David Bazan made a name for himself in the ’90s with a band called Pedro the Lion, which juggled Jesus, critically lauded rock ’n’ roll, and biting social criticism. When Pedro got its start in 1995, there were a good number of Bazan has an especially strong sense of spiritual authenticity, which makes his critique so poignant.bands doing the first two—and doing them well—but Bazan’s scathing critique set him apart. Bazan swung his indie-rock lead pipe hard, raining down punishing blows on political power grabs, redneck antics, beauty myths, corporate greed, militarism, vapid consumerism, and every other shiny idol within reach, including—especially—evangelical Christian hypocrisy. He sang story-songs about the soul-numbing compromises of a corporate office worker, adultery, domestic abuse, and murder—not your usual “Christian” music themes. Bazan recorded and performed great-sounding music, and he made devoted fans of listeners like me who held tight to a resilient religious heritage but refused to smile politely at blatant hypocrisy.
Take, for example, the song “Slow and Steady Wins the Race” from Winners Never Quit. The song is split in two parts, the first a nasty little fairy tale, the second, biting satire:
All the way to grandma’s house
I stayed on the narrow path
But my brother wandered off
Deep into the woods
Bitten twice by rattlesnakes
Tangled up in poison oak
He fell down and broke his legs
Into a great ravine
Rather than stopping to help, the narrator continues on to grandma’s place, where he eats tea and cake. When grandma asks where brother is, “I said, ‘I don’t know,’ and ate.” The second half follows the obviously brutal logic of the first half:
When I get to heaven
I’ll be greeted warmly
Surrounded by angels
As Jesus takes my hand
I’ll receive a mansion
On the river Jordan
And a crown of diamonds
For a race well run
I won’t ever lock my doors
I will trust my neighbors
Confident that they deserve
To be there in heaven, too
What strikes me as fierce satire of self-preservation and religious hypocrisy is apparently subtle enough that fans used to shake his hand after shows and thank him for his beautiful uplifting song about our heaven reward. Angry as his songs tended to be, Bazan was too gracious to point out that “uplifting encouragement” wasn’t quite what he was after.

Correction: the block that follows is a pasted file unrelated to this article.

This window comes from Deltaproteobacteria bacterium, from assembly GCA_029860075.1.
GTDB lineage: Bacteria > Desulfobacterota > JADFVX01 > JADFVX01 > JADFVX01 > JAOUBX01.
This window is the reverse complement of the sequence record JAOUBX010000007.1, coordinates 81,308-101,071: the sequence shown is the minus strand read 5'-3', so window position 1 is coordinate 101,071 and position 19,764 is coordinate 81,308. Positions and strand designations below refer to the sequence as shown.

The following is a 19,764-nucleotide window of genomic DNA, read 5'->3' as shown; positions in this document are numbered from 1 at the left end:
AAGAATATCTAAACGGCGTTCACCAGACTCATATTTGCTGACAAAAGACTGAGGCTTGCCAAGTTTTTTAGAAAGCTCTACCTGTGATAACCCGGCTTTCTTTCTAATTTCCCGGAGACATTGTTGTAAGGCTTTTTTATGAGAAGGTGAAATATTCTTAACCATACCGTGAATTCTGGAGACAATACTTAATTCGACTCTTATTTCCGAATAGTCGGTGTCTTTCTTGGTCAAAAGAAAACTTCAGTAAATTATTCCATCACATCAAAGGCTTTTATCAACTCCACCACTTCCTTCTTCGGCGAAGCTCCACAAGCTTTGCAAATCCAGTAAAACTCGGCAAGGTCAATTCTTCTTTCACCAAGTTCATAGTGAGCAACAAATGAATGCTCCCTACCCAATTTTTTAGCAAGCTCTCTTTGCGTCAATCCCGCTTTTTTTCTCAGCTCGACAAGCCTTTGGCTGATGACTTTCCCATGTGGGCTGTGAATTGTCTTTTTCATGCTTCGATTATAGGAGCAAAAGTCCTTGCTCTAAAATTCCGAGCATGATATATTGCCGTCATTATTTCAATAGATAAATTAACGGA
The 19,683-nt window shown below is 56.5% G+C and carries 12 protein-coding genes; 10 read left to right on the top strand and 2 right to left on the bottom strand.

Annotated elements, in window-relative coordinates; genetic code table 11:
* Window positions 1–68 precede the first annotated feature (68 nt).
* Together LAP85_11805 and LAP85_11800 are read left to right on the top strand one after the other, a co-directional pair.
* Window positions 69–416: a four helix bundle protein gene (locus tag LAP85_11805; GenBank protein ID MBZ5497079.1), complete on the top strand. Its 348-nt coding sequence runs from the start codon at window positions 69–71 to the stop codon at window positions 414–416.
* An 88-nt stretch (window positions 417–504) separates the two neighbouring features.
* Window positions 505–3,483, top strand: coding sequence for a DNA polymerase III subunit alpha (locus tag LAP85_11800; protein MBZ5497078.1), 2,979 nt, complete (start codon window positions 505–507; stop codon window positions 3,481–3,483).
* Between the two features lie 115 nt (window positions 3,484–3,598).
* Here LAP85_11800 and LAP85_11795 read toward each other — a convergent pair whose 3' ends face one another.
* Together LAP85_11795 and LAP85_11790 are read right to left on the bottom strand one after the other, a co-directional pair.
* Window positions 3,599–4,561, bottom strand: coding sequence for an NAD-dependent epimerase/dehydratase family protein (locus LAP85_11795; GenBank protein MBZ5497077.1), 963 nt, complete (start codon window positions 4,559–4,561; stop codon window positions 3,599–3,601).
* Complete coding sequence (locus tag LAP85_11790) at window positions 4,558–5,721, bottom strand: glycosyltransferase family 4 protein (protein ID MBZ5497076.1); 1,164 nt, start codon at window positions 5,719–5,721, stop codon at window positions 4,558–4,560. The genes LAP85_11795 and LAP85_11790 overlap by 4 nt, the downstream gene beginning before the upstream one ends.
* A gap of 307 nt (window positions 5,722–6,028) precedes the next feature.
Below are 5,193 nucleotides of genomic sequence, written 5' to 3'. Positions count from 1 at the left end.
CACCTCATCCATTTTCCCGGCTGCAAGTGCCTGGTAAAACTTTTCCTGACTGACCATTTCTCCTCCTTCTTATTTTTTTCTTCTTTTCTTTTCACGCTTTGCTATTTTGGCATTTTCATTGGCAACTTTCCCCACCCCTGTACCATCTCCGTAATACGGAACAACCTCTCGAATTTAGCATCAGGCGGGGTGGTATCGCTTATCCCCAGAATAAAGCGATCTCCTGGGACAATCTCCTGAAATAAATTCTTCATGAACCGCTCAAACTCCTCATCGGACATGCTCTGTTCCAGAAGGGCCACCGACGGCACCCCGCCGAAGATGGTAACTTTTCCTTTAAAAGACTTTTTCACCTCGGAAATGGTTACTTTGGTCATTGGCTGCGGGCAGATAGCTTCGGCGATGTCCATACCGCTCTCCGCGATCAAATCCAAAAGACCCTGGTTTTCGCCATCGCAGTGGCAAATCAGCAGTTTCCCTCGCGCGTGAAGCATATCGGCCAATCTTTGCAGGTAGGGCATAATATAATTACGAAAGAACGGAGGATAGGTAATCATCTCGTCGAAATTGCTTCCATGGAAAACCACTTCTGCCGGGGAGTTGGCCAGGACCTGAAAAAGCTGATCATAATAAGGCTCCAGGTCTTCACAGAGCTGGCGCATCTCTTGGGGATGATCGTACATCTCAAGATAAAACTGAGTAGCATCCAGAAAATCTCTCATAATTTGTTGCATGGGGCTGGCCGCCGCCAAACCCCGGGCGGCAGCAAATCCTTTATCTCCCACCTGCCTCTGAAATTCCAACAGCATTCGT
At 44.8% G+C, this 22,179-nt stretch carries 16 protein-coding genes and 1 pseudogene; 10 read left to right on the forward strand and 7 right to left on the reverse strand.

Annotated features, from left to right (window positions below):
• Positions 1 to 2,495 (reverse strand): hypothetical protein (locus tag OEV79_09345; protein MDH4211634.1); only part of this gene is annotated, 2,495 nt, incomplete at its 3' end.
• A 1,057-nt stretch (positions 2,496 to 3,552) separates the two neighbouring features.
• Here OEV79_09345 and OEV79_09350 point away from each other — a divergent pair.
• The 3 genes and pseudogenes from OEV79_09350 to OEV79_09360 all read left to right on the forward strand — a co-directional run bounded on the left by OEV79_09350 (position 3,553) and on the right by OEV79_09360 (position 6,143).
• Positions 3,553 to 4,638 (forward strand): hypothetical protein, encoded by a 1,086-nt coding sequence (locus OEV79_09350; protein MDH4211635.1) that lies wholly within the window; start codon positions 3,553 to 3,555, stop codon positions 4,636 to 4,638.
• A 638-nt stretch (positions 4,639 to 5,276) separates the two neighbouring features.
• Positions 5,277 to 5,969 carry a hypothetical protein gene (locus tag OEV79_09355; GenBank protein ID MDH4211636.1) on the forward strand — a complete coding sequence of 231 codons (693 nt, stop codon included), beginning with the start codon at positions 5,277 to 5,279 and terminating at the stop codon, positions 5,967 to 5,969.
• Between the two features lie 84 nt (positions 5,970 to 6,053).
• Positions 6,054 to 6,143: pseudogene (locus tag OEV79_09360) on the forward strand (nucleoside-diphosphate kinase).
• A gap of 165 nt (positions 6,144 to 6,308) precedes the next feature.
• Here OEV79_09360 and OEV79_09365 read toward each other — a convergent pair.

But in 2009, shortly after Bazan dropped the band name Pedro the Lion, he also dropped Jesus and released Curse Your Branches, ten songs explaining why he no longer called himself a Christian. It was, without question, the most honest collection of songs from his fourteen-plus year career. “Wait just a minute,” he sings on “Hard to Be,” the album’s first track,
You expect me to believe
That all this misbehaving grew from one enchanted tree?
And helpless to fight it, we should all be satisfied
With this magical explanation for why the living die?
Childbirth is painful
We toil to grow our food
Ignorance made us hungry
Information made us no good
Every burden misunderstood
So I swung my tassel to the left side of my cap
Knowing after graduation there would be no going back
And no congratulations from my faithful family
Some of whom are already fasting to intercede for me
Some of the critics were unimpressed. Jesse Cataldo at Slant wrote, “Bazan has used high-minded songwriting as an excuse for dourness, serious explorations into spirituality and love that are well-meaning but ultimately inexcusably dreary.” Others claimed that his explications of doubt and unbelief were too “on-the-nose.” But, Curse Your Branches was warmly received by a broad swath of pop culture tastemakers: The Los Angeles Times, Paste, and Tiny Mix Tapes all rated it 88/100 or higher. Curse Your Branches was polarizing for many of Bazan’s Christian—and post-Christian—followers: some dumped Bazan because he had dumped God, while others felt he had finally put into words precisely the sort of things they had been feeling for years. But a whole bunch of us landed somewhere between: stunned by the beauty, honesty, anger and doubt of his astonishingly personal songs, we weren’t ready to give up on God or David Bazan.